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Volume 20 No. 42


For the first time in more than 15 years, U.S. Olympic fans will be able to buy and trade cards featuring Olympians such as Michael Phelps and Hope Solo.

Topps, the trading card company, signed a licensing agreement with the U.S. Olympic Committee that will put trading cards featuring more than 100 members of Team USA on the shelves of Wal-Mart, Target and hobby stores nationwide.
The last company to have a similar agreement was Upper Deck from 1993 to ’96.

The deal gives Topps its fourth major sports partnership. It also has licensing agreements in place with MLB and the NFL and UFC.

“The Olympics are rare,” said Joe Ribando, director of player licensing for the Topps Co. “There’s a patriotic element to it. The interest level is always high and there’s always a lot of great buzz around it. We think this collectible item is going to resonate, as well.”

Topps struck a traditional licensing agreement with the USOC and worked with the organization to sign separate agreements with the 100-plus athletes who

will be featured in the card packages. The packs will cost approximately $3 at retail and a portion of each purchase will provide direct support to the USOC.

In addition to Phelps and Solo, Olympians such as Abby Wambach, Allyson Felix, Lolo Jones, Ryan Lochte and others will be featured on cards. Select packs of cards will feature the autograph of high-profile Olympians such as Phelps.

Topps will put trading cards featuring (from left) Hope Solo, Allyson Felix and Michael Phelps on store shelves at Wal-Mart, Target and hobby store locations nationwide.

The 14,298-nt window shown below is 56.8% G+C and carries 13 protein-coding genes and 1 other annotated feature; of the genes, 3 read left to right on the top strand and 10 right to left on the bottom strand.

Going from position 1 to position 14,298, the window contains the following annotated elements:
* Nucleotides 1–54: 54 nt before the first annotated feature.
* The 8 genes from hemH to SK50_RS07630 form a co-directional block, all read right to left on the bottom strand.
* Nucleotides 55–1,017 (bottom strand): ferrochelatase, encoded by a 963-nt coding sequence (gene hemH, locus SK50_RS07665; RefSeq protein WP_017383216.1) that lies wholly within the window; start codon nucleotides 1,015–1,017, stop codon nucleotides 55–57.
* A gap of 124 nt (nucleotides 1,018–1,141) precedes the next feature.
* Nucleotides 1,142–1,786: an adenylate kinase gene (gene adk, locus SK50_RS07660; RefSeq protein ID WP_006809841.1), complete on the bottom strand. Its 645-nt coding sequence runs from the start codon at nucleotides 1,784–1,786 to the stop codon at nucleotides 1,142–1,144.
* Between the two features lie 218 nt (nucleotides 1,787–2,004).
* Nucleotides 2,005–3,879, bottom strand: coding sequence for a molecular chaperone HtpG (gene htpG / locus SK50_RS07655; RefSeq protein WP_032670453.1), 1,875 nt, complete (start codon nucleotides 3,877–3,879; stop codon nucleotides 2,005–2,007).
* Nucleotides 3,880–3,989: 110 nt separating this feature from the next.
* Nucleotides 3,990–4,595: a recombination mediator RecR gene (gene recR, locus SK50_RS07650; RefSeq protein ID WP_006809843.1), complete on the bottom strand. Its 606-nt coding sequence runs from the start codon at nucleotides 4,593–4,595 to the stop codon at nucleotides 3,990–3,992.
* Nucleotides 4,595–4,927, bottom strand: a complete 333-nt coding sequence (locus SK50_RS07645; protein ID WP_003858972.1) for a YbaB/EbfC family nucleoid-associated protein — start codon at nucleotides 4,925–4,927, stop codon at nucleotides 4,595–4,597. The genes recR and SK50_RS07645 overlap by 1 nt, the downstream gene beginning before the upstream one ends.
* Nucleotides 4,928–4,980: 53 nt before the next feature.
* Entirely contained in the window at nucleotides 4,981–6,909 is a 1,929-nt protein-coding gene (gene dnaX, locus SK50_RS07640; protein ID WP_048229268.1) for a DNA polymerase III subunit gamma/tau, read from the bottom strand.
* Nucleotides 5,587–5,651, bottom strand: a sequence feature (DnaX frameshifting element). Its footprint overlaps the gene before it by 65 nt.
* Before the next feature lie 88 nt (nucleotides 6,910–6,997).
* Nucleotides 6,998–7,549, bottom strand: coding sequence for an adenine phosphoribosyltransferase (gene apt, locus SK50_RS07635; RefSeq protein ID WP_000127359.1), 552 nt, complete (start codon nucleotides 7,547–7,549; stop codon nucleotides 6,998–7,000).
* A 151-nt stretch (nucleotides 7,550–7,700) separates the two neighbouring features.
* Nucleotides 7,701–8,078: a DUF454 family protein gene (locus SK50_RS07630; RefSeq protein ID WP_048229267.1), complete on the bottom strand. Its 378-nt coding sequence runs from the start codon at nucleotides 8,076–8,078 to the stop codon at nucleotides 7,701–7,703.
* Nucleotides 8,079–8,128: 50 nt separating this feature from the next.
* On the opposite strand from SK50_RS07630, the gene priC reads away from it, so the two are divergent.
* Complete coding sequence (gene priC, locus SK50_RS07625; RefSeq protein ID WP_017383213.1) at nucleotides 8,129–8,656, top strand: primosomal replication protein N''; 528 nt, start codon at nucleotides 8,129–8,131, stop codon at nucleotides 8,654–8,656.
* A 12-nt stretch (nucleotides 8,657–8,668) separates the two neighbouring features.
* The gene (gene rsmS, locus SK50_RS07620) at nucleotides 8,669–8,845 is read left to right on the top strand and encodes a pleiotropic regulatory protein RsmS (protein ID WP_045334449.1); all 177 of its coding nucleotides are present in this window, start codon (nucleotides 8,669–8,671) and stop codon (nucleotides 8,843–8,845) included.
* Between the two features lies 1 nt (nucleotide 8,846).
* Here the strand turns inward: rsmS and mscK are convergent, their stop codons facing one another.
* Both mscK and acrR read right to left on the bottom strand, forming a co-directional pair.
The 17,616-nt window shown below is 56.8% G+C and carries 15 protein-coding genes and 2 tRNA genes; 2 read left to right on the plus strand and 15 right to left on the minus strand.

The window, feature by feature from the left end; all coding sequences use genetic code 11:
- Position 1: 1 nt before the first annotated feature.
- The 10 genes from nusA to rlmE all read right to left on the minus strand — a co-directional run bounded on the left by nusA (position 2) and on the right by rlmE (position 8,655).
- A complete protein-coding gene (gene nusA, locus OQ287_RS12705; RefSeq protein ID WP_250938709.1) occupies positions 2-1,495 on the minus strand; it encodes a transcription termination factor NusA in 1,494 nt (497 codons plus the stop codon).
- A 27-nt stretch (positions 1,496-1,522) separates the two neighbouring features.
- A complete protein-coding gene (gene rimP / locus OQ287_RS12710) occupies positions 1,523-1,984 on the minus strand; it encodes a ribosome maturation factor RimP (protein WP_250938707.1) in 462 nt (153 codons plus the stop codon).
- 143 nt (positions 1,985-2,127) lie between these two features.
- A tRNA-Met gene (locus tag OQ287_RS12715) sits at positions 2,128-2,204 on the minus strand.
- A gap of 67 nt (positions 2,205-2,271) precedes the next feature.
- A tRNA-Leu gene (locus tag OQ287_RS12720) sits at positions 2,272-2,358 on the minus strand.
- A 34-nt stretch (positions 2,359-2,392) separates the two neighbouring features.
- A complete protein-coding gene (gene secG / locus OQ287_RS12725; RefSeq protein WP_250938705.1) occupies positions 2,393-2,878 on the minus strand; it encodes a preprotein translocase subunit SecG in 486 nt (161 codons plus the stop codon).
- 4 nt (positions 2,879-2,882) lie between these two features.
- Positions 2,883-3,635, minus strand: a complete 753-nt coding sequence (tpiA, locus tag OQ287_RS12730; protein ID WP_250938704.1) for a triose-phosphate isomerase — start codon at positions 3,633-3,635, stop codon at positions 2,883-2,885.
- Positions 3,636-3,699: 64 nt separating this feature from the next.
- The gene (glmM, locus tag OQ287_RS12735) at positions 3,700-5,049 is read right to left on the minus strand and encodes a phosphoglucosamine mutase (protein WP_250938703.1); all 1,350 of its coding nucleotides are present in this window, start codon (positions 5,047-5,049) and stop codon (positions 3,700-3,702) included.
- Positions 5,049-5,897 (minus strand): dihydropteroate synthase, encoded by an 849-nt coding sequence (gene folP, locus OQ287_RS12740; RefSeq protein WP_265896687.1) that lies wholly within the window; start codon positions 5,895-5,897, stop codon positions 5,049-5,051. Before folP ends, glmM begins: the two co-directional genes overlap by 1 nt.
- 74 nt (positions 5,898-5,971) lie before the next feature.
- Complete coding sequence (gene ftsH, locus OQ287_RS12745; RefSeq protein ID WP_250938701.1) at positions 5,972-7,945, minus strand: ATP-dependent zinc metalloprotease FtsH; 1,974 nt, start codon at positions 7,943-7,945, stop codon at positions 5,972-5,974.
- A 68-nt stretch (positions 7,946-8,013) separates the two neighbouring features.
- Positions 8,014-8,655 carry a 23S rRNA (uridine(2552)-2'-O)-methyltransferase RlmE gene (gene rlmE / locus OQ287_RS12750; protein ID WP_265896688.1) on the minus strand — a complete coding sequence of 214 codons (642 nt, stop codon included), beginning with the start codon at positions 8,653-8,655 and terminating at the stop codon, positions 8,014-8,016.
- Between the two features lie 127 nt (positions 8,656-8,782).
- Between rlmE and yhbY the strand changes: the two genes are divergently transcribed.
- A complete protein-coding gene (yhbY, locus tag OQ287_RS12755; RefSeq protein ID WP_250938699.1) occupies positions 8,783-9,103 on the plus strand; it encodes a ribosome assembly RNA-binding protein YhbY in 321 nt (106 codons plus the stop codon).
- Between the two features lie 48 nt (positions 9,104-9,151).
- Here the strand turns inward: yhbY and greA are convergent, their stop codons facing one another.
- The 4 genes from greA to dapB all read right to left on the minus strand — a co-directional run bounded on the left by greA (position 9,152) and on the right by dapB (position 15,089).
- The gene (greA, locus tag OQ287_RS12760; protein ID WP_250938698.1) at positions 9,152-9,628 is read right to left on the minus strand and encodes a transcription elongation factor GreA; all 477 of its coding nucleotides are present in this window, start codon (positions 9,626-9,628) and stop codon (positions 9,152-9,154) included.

“It’s names that have resonated in the past and newer names that we think will be up and coming in 2012,” Ribando said.

Peter Zeytoonjian, USOC managing director of consumer products, put the deal together with Topps. He previously worked at the NFL and has played a role in putting together other recent licensing agreements, such as last year’s USOC deal with Oakley.

Zeytoonjian said the USOC opted to do the deal because the trading cards offered a way for Americans to support and learn more about the athletes representing the country at the London Olympics.

Entering an Olympic year, the U.S. Olympic Committee has added two new sponsors, announced two corporate renewals and seen none of its partners end their support, putting the organization well ahead of its sales efforts over the same periods prior to the 2004 Athens Games and 2008 Beijing Games.

At the start of 2012, the USOC has signed new sponsorships through 2016 with Kellogg’s and DeVry and renewed its sponsorships with BP and Nike. Those deals have contributed to the organization’s success in securing more than $38.8 million in domestic sponsorship revenue, about 25 percent of the $150.3 million in domestic sponsorship it generated for the 2009-to-2012 quadrennial.

That performance contrasts with 2004 and 2008. By January 2004, the USOC had announced the signing of two new sponsors, 24 Hour Fitness and Nike, and the renewal of one sponsor, Home Depot. By January 2008, the organization had added one supplier, lost the sponsorship support of General Motors and announced no renewals.

“We’re where we want to be,” USOC chief marketer Lisa Baird said. “We’re closing some deals early, which is pretty exciting, but we have work to do.”

When the recession hit in 2008, the USOC reacted by reducing some of its sponsorship prices during the 2009-12 period. As a result, it signed more sponsors to keep its domestic sponsorship revenue on par with and eventually surpass previous quadrennials.

The USOC previously offered three sponsorship tiers. The high-level corporations, known as partners, paid $20 million to $35 million over four years; the second level of companies, known as sponsors, paid $10 million to $15 million over four years; and the lowest level of businesses, known as suppliers, paid $3 million to $10 million.